Macro vs. Micro Conversions
Since the humble beginnings of web analytics back in 1994, there has always been an unhealthy fixation on the conversion rate as a website’s key metric. Understandably so, ecommerce sites often measure the success of their website by the amount of visitors who finally purchase a product. However, as a blog post by Avinash Kaushik advises, it is simply not worth your time to be obsessed with this one, often distorted, number. There are a myriad of other important “micro” conversions on your site that you could and should be focusing on.
In order to improve the value of your site to your visitors, it is essential to understand why they come to your site in the first place. All visitors are NOT created equal. Each one has his or her own reason for coming to your site and what he or she wishes to gain from it. Remember, most of your visitors probably do not come to make a purchase. If you have a product site, visitors could be trying to find price comparisons, product information, your address or opening times, all preparing for an in-store purchase.
The way we see it, if a visitor lands on your site and signs up for a newsletter, requests a product demo, or fills out a contact us form, then these actions might be worth more than a simple one time conversion. Youâ€™ve now got them sticking around for a long term commitment as opposed to a short term transaction. And their loyalty can ignite a growing fan base. Every time a visitor creates buzz about your website through a social network such as Facebook or Twitter, you should count it as a micro conversion. Often, a micro conversion like these can affect your end result much more than a single macro conversion alone.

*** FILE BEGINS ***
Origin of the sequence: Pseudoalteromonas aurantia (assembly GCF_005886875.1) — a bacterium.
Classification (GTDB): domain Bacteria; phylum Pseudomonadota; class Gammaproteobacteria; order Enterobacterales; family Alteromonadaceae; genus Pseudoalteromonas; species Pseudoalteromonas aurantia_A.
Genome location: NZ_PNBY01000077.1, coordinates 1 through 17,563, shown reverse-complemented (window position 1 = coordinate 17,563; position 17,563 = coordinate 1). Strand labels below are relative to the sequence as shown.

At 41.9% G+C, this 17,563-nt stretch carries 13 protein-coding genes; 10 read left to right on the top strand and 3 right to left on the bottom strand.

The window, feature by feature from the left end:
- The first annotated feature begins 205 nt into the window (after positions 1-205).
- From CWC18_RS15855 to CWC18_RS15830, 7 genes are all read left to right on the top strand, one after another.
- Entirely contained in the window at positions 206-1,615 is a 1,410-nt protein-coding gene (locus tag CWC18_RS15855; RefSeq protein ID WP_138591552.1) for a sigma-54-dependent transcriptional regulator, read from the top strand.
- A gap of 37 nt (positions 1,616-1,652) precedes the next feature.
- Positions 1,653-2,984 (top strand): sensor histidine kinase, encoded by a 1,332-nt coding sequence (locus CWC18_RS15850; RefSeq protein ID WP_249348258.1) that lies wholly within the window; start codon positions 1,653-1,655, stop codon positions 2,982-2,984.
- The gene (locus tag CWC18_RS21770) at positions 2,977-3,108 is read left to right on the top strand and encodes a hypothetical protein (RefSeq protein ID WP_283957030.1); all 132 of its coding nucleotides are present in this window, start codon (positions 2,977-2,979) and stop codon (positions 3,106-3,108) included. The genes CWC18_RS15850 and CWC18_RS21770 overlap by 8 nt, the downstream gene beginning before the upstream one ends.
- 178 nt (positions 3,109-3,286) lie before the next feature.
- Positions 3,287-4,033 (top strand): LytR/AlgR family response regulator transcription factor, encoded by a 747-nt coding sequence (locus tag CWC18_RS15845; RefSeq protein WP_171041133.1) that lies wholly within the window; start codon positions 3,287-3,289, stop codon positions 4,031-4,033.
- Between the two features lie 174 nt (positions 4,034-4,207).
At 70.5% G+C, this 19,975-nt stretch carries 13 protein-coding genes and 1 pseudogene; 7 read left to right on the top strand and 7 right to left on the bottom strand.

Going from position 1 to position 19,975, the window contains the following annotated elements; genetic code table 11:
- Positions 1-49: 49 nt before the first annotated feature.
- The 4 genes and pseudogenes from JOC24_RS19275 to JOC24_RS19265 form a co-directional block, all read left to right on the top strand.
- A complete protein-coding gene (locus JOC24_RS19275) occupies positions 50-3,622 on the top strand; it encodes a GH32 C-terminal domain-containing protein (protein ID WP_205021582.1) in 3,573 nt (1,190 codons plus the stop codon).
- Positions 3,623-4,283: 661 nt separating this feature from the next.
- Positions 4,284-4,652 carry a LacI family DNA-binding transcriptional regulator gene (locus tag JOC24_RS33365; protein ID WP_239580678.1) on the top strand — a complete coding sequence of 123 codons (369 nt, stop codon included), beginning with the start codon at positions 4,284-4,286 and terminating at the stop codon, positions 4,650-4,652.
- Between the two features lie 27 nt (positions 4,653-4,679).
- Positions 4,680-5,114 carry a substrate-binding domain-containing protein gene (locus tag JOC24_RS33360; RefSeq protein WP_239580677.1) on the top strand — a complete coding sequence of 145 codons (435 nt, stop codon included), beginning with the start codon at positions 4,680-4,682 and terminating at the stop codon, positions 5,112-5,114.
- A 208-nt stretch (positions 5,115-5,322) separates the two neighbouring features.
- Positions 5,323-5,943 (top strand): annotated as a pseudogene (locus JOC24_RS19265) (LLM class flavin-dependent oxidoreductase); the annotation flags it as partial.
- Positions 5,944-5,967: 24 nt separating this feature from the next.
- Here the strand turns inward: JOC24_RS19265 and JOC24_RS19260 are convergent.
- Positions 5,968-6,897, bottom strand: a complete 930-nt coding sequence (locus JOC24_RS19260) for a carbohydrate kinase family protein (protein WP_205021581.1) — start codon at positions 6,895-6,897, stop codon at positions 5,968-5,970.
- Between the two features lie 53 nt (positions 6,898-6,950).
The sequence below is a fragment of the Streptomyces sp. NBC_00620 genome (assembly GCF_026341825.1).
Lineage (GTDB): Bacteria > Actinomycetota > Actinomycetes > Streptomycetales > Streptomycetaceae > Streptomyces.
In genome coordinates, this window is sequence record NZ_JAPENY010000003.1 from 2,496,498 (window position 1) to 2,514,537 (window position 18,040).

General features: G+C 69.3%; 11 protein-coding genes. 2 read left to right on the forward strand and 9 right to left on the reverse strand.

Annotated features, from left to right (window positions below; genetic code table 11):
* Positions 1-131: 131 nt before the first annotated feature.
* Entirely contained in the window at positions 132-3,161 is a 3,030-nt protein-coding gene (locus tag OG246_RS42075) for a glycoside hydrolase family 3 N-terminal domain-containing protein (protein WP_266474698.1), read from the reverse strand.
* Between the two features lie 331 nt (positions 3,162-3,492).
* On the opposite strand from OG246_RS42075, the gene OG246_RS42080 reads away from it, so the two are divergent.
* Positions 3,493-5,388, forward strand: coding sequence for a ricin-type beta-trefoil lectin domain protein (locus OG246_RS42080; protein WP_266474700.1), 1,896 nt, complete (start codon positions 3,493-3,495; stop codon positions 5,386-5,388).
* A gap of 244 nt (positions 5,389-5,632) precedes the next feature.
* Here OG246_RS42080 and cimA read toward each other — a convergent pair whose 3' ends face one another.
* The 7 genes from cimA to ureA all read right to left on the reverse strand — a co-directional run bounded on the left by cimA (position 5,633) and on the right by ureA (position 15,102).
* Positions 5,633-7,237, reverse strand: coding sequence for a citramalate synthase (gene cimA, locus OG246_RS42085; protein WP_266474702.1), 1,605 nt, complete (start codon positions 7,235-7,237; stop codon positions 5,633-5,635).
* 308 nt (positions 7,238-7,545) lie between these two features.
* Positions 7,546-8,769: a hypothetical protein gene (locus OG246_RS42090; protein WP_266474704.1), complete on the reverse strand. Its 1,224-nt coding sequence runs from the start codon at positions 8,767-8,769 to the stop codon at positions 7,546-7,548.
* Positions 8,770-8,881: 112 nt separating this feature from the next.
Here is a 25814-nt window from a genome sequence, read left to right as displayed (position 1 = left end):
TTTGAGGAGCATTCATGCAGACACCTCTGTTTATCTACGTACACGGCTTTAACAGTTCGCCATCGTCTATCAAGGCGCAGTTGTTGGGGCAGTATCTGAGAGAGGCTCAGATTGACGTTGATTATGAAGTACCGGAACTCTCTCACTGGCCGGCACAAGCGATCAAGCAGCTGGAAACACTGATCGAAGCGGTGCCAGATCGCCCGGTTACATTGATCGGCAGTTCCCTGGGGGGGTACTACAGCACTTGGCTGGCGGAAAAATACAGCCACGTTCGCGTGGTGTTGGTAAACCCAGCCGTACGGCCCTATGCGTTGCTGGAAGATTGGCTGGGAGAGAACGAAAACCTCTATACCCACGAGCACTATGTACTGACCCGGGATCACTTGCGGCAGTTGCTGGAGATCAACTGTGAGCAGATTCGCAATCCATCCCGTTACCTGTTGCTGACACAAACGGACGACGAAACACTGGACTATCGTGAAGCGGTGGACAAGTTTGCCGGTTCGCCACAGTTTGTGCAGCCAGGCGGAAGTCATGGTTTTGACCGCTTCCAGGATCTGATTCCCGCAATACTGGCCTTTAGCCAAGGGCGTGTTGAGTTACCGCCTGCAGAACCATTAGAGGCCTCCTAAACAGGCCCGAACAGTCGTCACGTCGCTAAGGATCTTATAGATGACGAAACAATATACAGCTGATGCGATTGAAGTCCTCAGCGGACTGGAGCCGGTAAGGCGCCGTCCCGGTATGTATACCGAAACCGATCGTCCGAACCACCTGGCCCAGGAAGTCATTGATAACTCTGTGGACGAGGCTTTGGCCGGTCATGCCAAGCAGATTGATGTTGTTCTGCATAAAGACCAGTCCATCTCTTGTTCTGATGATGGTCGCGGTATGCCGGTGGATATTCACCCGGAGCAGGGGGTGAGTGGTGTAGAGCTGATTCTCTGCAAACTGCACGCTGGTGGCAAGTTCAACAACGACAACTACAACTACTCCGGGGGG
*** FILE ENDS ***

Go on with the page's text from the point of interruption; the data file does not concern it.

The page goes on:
How not to do it
For example, it is quite possible that a lot of the visitors landing on the American Airlines website are looking for flight arrival and departure information. However, more than a quarter of the AA landing page is devoted to booking while the arrival and departure information is hidden away in their navigation menus.
This landing page is clearly designed according to how American Airlines would like visitors to use their website, as opposed to how the visitors themselves would like to use it.
What you can do
The sooner the information above is put into action, the better. Here are three simple steps to get you started:
1. Find out what your visitors want.
Use traditional analytics such as Google Analytics to find out where most of your visitors go, then use In Page analytics such as ClickTale to find out what visitors do once they get there. Do not simply monitor how many visitors land where you want them to land and do what you want them to do. Instead, find out which web pages they want to go to and what they want to achieve. Define which conversions besides your â€œmacroâ€ conversion would be beneficial to your business.
2. Find out which micro conversions work.
You want to highlight the conversions that fulfill both your visitorsâ€™ needs and your own. If you notice that many newsletter subscribers end up purchasing a product, then make it easier for visitors to sign up to your newsletter. If you get a lot of traffic from social media, make sure customers can effortlessly promote your site on Twitter and Facebook.
3. Study your successes.
Most conversions are a multi-step process, even micro ones, so start by evaluating each step. If it is easier to get visitors to “tweet this site” than to make a purchase, then that is where your focus should lie. It may take longer to see a return, but Rome was not built in a day and nor is the perfect website.
Macro conversions are still regarded as the key performance indicator of any website. However, by focusing on the micro conversions, you prove your websiteâ€™s true value for your visitors, ultimately having a long term effect on your bottom line.
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